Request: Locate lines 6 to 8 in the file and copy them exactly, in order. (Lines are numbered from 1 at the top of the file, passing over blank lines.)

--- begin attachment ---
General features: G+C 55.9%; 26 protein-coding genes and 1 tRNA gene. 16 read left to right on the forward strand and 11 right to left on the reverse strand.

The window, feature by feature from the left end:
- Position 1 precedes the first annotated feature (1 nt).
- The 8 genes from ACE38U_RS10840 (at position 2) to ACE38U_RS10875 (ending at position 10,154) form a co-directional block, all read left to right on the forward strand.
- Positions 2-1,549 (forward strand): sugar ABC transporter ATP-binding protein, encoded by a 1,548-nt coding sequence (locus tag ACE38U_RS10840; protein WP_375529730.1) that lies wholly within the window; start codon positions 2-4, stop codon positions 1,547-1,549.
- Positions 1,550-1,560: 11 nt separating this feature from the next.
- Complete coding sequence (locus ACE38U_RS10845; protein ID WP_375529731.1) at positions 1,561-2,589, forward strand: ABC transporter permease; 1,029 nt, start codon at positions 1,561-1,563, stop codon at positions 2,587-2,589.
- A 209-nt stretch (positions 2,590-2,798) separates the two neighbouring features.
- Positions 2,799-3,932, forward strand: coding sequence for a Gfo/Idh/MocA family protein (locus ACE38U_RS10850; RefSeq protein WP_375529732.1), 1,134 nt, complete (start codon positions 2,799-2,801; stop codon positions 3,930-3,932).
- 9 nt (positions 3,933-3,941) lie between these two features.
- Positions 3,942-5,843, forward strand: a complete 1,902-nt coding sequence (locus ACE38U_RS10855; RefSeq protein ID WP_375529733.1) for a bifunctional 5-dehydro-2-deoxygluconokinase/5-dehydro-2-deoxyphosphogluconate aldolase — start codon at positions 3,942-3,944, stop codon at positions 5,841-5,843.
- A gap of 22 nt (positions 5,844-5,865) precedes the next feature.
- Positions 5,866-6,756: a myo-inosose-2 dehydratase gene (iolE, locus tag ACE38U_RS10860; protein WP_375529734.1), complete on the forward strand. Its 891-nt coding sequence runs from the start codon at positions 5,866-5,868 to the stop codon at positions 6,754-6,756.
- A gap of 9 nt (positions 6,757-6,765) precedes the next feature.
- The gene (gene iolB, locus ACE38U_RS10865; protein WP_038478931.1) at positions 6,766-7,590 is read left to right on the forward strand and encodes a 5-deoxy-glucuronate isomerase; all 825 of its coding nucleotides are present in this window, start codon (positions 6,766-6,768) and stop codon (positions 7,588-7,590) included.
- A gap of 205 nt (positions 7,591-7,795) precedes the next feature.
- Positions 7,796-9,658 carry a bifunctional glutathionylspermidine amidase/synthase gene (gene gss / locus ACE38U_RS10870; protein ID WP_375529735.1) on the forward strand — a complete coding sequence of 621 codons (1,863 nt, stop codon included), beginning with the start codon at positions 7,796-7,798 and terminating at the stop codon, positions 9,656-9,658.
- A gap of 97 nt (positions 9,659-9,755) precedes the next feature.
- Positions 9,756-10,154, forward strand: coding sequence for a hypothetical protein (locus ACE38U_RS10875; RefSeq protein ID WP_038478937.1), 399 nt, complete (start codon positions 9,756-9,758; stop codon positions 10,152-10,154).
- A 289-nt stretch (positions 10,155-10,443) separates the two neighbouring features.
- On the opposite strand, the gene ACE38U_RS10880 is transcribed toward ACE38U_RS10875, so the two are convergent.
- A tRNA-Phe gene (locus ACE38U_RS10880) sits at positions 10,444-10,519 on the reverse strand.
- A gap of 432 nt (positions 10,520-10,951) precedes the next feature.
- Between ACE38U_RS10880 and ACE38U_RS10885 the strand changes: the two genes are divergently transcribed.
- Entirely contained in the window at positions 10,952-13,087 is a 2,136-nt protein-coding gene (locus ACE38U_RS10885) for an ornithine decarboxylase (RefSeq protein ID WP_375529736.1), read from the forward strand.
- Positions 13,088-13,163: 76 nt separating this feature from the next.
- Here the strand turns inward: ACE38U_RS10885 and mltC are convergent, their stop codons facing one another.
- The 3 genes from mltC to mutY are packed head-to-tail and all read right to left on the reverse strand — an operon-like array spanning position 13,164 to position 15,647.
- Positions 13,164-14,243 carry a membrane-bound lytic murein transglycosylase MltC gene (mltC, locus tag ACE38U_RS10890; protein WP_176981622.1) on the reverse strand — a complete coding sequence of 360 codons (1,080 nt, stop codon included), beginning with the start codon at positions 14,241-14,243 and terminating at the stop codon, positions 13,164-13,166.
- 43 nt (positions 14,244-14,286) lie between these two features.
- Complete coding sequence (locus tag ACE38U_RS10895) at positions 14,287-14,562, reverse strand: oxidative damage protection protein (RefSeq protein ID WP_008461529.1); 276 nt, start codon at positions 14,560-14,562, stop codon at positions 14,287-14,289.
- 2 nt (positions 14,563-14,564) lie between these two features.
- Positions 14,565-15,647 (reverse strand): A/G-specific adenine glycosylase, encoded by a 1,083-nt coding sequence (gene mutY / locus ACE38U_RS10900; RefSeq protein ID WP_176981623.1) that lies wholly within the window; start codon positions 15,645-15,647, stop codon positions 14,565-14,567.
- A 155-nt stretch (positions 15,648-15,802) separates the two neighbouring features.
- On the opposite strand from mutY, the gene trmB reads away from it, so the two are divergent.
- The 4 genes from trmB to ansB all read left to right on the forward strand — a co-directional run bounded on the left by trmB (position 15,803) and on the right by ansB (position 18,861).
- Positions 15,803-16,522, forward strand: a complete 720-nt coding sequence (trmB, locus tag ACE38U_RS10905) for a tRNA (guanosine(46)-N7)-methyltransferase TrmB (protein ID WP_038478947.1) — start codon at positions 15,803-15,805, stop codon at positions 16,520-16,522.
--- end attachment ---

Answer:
- Positions 1,550-1,560: 11 nt separating this feature from the next.
- Complete coding sequence (locus ACE38U_RS10845; protein ID WP_375529731.1) at positions 1,561-2,589, forward strand: ABC transporter permease; 1,029 nt, start codon at positions 1,561-1,563, stop codon at positions 2,587-2,589.
- A 209-nt stretch (positions 2,590-2,798) separates the two neighbouring features.